Early neuropsychological treatment reduces after-effects in patients with acquired brain injury

Researchers at the University of Granada have proved that neuropsychological rehabilitation helps in significantly reducing cognitive, emotional and behavioral after-effects in patients with acquired brain injury, generally due to traumatic brain injury and ictus. These patients should not wait to be treated later by the social services, since early intervention (within six months after the trauma) reduces further after-effects.

Despite the prevention campaigns launched for reducing traffic accidents and improving heart-friendly habits, traumatic brain injury and ictus are very frequent and increasingly affect younger people. Both pathologies cause changes in behavior, mainly in the cognitive (attention, memory, planning, etc), emotional (irritability, lack of motivation, etc) and behavioral areas (impulsiveness, aggressiveness, etc.). Most patients suffer permanent after-effects that hinder full recovery. This limits their independence to carry out work, academic and social activities in their daily living.

Early Intervention

This study was carried out by Alfonso Caracuel Romero, of the Department of Personality and Psychological Evaluation and Treatment, and conducted by professors Miguel Pérez García y Antonio Verdejo García. This research proved that the longer the treatment is delayed, the more serious emotional alterations –directly caused by the traumatism or as a result of the changes in the patient’s life– will be.

To carry out this study, researchers took an initial sample of 7 patients with acquired brain injury and their families, and were compared with a control group of patients that did not receive any neuropsychological treatment. Then, 18 patients and their families were treated with a neuropsychological treatment. As a result of the intervention, patients improved their general cognitive performance (attention, memory, etc) and their emotional state (lower depression levels), activity level (reduction of apathy) and their ability to regulate their social behavior. However, within this group, those receiving early neuropsychological assistance improved more significantly their emotional and cognitive abilities in the long term than the patients that received neuropsychological treatment when more than six months have passed since the trauma.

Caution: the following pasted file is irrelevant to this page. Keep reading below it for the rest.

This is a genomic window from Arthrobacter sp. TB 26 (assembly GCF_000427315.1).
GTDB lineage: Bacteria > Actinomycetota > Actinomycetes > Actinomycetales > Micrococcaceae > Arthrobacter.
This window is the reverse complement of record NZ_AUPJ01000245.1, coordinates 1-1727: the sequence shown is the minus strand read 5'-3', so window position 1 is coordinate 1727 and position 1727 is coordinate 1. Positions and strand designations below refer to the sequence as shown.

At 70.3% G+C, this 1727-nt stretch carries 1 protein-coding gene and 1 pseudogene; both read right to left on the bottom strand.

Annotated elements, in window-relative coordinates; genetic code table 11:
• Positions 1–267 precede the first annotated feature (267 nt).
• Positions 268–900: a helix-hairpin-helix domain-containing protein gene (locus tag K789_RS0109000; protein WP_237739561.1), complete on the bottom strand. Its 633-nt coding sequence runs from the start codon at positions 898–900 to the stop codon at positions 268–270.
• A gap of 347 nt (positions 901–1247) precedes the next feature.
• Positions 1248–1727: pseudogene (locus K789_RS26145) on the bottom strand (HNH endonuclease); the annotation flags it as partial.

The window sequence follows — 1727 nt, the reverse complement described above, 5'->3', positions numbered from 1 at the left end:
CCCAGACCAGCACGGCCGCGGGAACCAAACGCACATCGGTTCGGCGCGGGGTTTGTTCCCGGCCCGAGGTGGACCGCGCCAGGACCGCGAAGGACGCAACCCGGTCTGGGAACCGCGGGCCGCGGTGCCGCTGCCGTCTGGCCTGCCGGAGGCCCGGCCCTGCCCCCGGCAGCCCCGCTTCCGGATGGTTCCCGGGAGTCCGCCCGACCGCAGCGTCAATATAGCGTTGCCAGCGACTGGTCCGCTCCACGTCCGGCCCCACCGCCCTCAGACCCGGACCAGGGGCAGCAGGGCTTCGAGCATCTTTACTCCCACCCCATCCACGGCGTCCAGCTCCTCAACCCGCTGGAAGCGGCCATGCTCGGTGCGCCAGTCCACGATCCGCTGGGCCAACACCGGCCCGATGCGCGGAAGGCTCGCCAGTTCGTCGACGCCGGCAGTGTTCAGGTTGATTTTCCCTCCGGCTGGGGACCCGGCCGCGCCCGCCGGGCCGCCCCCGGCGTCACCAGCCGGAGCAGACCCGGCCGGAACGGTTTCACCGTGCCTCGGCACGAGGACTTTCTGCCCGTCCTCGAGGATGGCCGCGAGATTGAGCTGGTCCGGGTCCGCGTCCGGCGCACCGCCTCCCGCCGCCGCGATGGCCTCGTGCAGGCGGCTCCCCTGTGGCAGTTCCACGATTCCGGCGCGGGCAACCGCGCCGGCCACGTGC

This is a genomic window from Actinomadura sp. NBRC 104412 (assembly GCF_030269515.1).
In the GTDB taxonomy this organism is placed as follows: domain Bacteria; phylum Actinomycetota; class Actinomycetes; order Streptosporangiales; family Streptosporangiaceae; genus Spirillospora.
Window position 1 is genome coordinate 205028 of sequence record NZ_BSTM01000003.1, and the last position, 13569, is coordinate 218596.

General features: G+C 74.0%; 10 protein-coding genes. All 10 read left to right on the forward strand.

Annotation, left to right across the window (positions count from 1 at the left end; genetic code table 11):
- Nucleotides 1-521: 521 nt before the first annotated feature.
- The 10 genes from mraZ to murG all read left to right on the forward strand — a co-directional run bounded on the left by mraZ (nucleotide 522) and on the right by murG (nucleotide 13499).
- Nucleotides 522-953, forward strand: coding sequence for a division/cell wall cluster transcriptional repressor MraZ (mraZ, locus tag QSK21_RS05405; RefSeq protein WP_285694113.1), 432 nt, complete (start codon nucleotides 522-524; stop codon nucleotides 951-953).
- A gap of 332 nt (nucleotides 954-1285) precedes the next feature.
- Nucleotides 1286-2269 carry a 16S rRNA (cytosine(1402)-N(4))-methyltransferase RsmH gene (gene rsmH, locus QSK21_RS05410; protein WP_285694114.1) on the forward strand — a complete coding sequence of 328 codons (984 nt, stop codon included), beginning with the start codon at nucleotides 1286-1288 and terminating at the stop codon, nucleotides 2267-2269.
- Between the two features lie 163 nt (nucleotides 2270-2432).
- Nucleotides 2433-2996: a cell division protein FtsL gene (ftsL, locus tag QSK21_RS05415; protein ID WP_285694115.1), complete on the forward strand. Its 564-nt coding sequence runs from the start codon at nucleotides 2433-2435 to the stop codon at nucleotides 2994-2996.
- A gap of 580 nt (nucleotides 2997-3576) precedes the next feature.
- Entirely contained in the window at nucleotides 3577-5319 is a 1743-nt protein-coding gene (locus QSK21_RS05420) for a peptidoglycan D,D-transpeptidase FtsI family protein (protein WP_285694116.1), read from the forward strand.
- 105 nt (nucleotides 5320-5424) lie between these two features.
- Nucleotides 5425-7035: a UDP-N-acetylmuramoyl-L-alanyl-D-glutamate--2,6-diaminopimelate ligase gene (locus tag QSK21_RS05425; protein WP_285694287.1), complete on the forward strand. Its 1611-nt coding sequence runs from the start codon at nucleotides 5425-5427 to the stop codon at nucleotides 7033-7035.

Alfonso Caracuel Romero states that, so far, no data have been available within the context of the Spanish social and health assistance system that proved the efficiency of holistic neuropsychological rehabilitation programs. “With this study, the relevance of treating cognitive, emotional and behavioural skills simultaneously in patients with acquired brain injury has been proved” –the researcher states.

The results obtained in this study will be partially published in national (Rehabilitación) and international journals (Clinical Neuropsychology), and will be shortly published in The Journal of Head Trauma Rehabilitation.

Contact: Alfonso Caracuel Romero. Department of Personality and Psychological Evaluation and Treatment, University of Granada. Cell phone: +34 655 985 821. E-mail Address: [email protected]

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